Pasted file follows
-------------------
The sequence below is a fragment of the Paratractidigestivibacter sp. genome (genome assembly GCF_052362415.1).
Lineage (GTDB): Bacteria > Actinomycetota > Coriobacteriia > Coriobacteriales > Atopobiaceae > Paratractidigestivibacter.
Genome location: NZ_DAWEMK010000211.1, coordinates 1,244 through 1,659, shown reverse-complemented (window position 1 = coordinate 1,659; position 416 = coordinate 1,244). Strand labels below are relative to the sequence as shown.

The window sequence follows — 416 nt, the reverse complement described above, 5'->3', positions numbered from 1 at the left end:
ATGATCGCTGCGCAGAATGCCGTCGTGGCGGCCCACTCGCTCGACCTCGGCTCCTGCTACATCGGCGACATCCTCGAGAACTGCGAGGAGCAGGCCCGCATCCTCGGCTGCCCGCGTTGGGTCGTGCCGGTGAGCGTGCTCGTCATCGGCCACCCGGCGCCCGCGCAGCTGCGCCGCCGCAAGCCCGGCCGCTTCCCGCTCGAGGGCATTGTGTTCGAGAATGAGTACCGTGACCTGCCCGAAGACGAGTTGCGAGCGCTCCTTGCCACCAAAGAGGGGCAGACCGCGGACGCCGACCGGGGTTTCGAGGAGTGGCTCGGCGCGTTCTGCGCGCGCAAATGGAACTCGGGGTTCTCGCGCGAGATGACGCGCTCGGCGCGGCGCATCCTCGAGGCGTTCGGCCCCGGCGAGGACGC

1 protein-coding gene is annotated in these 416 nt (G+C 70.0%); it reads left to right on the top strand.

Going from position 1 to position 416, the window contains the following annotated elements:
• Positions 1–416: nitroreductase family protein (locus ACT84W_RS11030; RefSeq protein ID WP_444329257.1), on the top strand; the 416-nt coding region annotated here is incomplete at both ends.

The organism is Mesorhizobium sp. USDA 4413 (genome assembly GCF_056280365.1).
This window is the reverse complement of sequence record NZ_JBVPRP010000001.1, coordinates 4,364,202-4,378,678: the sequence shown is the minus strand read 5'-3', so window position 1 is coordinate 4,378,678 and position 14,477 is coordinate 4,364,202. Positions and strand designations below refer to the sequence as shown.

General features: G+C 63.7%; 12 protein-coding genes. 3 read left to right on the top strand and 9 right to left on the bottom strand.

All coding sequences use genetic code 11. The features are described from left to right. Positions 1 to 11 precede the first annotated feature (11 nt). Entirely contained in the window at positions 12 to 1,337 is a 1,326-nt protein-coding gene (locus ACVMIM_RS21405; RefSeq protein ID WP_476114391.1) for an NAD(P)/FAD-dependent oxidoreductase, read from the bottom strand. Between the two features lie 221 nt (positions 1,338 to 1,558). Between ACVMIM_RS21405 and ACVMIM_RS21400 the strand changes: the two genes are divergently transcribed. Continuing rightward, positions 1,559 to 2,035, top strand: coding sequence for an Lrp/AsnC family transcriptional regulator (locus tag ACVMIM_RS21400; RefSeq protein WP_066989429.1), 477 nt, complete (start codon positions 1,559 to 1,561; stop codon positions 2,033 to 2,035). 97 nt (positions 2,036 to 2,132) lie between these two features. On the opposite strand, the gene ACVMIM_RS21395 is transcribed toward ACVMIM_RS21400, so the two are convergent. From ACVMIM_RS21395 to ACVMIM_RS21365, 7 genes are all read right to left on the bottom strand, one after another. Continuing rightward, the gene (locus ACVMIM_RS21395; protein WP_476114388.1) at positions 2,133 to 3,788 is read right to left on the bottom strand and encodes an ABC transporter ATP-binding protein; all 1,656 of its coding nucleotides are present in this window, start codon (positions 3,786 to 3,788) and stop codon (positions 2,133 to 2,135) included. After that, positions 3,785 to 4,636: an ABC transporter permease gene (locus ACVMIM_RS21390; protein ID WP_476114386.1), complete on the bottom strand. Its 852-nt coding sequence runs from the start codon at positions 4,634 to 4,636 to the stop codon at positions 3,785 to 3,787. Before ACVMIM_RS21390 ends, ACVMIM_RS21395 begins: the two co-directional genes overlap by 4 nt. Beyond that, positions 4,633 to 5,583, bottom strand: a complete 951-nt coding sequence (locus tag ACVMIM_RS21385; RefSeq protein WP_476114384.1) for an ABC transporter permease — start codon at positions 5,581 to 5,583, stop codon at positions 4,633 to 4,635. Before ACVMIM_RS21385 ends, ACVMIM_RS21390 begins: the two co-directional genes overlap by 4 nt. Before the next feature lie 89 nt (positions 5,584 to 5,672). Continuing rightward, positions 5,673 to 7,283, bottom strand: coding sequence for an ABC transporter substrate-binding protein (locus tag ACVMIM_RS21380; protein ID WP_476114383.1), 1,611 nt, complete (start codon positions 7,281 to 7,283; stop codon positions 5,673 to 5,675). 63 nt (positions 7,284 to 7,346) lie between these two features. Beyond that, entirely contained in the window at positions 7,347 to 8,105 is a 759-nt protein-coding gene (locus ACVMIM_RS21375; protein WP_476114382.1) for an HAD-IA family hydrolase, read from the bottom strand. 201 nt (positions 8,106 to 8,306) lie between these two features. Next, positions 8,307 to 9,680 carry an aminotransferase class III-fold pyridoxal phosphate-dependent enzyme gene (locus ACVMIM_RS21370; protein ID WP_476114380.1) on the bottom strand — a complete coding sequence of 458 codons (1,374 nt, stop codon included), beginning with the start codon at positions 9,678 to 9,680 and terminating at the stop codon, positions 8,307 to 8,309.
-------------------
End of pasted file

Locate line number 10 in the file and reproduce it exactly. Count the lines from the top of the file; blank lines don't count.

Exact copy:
This window is the reverse complement of sequence record NZ_JBVPRP010000001.1, coordinates 4,364,202-4,378,678: the sequence shown is the minus strand read 5'-3', so window position 1 is coordinate 4,378,678 and position 14,477 is coordinate 4,364,202. Positions and strand designations below refer to the sequence as shown.